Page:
Former CEO John Sculley: Apple must adapt or die
Prices 'dramatically different' in emerging markets
John Sculley, the former PepsiCo president who served as CEO of Apple during most of the 1980s and early 1990s, says that while Apple is "an extraordinary company," it has not done enough to adapt its products to suit emerging markets.
In a video interview with Bloomberg on Monday, Scully – who is perhaps best known for a 1985 coup in which he ousted Apple cofounder Steve Jobs – warned that Cupertino's growth in developed markets such as the US and Europe is bound to slow, as those markets are already growing saturated.
Emerging markets will be the key to future success, Sculley says, but there's no way Apple will be able to gain a foothold in the developing world as long as its products are priced like luxury items.
"Apple's a premium-priced story," Sculley said. "And now it needs to adapt to where the growth is, which is the emerging markets. And the price points are going to be dramatically different in the emerging markets."
Sculley's comments echo recent rumors that claim Apple is in fact already working on a redesigned iPhone that will carry a lower price tag, aimed specifically at emerging markets such as China and India.
In typical form, Apple has refused to comment on the matter. It even went as far as to ask a Chinese newspaper to amend a recent story that implied Apple marketing head Phil Schiller had denied the rumors.
According to Sculley, however, there's no question that Apple will need to lower its prices. But to do so, he said, it will need to make big changes.
"The big shift as we go from $500 smartphones to even as low – for some companies – as $100 for a smartphone, you've got to dramatically rethink the supply chain and how you can build these products and do it profitably," Sculley said.
Sculley added that he believed current Apple CEO Tim Cook was more than up to the task, calling Cook "the world's greatest expert on supply chain." Sculley noted that under Cook, Apple has already increased the pace of its new product announcements from once a year to twice a year, which he called "a massive undertaking."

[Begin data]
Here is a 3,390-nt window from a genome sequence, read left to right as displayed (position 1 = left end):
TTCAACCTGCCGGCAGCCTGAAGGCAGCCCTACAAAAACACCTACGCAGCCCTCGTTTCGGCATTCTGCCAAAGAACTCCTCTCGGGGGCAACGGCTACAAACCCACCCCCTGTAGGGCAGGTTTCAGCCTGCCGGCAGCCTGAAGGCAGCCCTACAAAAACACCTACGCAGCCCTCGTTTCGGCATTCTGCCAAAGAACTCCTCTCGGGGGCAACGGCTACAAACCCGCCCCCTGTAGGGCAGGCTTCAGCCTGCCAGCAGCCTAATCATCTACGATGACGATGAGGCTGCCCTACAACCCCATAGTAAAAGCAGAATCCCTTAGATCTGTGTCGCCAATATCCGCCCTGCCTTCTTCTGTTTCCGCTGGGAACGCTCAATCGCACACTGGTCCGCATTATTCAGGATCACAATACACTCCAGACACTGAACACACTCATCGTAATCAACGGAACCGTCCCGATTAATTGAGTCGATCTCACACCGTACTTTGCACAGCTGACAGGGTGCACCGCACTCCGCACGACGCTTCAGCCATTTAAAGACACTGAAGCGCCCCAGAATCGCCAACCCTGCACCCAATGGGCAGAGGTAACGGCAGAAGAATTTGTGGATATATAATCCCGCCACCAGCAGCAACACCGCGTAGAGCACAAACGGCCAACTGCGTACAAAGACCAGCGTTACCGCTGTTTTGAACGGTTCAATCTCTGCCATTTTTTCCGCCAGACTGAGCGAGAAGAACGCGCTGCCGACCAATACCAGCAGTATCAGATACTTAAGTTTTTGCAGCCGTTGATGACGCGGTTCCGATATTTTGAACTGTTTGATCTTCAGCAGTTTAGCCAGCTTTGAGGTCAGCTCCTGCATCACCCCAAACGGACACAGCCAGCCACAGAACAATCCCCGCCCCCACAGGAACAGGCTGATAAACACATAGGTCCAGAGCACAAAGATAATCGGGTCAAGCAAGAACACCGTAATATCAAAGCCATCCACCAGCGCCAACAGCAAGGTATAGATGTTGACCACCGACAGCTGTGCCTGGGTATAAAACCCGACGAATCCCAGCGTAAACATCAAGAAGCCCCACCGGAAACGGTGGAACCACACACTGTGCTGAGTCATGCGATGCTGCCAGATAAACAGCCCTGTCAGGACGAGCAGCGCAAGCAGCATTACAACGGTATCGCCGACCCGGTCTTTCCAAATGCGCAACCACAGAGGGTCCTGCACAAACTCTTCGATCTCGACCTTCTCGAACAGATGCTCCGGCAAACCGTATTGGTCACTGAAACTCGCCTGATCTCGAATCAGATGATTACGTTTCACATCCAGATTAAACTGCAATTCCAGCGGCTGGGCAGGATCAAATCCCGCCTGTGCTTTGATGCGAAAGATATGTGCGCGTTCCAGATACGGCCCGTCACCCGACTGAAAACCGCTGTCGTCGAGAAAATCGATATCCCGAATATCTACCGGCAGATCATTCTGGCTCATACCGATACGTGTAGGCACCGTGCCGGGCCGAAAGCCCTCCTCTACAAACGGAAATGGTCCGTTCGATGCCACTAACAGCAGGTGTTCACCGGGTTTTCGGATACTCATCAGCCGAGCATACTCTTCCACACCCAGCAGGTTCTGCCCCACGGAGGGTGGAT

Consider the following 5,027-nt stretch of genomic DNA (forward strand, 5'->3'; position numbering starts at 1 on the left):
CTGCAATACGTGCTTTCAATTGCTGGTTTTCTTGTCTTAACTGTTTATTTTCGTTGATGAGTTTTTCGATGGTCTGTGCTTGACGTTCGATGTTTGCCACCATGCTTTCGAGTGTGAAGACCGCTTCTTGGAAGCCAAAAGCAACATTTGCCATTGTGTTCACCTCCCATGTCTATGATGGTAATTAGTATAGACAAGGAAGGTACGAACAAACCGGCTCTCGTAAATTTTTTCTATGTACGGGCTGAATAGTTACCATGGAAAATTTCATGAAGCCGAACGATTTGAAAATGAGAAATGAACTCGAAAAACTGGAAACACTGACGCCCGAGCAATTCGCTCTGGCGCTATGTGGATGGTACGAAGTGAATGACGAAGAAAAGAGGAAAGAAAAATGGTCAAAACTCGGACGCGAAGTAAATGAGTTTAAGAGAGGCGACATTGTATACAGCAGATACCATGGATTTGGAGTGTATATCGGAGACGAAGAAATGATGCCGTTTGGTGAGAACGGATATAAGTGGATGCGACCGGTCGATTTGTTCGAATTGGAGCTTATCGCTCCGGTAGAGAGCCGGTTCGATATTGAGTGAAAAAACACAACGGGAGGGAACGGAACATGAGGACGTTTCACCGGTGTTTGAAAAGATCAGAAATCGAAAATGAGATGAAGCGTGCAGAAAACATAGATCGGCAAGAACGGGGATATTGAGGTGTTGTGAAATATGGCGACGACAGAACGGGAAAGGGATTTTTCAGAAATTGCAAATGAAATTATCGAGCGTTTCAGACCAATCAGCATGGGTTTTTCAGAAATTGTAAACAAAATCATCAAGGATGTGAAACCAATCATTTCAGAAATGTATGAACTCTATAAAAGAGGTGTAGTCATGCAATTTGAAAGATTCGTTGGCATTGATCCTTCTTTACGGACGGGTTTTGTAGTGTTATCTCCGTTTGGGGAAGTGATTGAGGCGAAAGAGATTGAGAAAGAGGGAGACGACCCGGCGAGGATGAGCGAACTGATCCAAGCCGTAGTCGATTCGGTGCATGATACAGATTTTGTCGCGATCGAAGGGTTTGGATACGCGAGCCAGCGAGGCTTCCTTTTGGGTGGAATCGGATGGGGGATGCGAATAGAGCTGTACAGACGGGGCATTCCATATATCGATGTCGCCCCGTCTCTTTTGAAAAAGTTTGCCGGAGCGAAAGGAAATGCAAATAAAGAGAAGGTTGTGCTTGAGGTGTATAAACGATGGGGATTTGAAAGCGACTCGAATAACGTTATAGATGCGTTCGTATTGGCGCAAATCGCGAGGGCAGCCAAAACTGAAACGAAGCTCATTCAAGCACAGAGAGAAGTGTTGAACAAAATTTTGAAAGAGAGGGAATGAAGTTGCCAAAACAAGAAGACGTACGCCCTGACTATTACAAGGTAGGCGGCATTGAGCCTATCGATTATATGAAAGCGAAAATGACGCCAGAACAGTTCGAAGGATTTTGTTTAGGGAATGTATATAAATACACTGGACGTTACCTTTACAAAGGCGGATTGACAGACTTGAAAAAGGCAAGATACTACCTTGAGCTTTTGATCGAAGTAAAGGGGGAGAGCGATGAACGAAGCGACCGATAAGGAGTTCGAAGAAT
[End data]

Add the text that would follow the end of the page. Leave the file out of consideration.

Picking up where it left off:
But Sculley said the other big challenge facing Apple now is competition, something to which Apple has not always been accustomed. The most prominent challenger is, of course, Samsung, and Sculley said he expects that rivalry to continue into the foreseeable future.
"Apple and Samsung are selling in such high volumes, and they're vertically integrated more and more, that it's very, very hard for anyone to compete against Apple and Samsung in the high-volume part of the smartphone or tablet market," Sculley said.
Sculley spoke to Bloomberg in his role as cofounder and managing partner of Pivot AC, an acquisition company that specializes in technology firms. Over the past two decades, he has also cofounded several companies and has sat on numerous corporate boards.
He remains best known, however, for his ten-year stint as boss of Apple. Sculley joined the company in 1983, after Jobs famously asked him, "Do you want to sell sugared water for the rest of your life? Or do you want to come with me and change the world?" By 1987, Jobs was out and Sculley was reportedly the highest-paid exec in Silicon Valley, pulling down a stunning (for the time) $2.2m per year.
Sculley's reign over the fruity firm was a tumultuous one, however. He was widely criticized for lacking the technical background to understand what made Apple's products tick, and he was ultimately forced out by Apple's board in 1994, after a series of market missteps.
That is as it may be, but also remember that Apple wasn't a serious market contender at the time when it would have mattered, namely the late 90s/ early 00s, which is what allowed Microsoft to entrench Internet Explorer as they did. Apple at the time was a tiny percentage of the IT market, primarily geared to the graphic design industry but little else. It was Mozilla and Google's combined efforts, along with a lot of pressure from a lot of pissed-off web devs, which broke that monopoly, not Apple.
The fact remains that Apple has done far more harm than good in recent years. They've created and popularised the walled garden, which every other market player now wants to emulate; established the paradigm that a computer you buy isn't really yours; systematically eroded openness and customisability in computing architecture; unleashed a ridiculous and litigious firestorm that has stifled innovation the world over and benefited nobody but a bunch of greedy patent lawyers. All of which more than counters for any putative benefits their presence as a competitive entity might have created.
This is the same guy
who damn near wiped apple out right?
Re: This is the same guy
>The whole tech world would have been a lot better off if he had [killed Apple]
So you don't think Windows benefited from having a competitor in various Mac OSs? Before you answer, remember MS was the company who stopped development on Internet Explorer when it thought it had quashed competing browsers.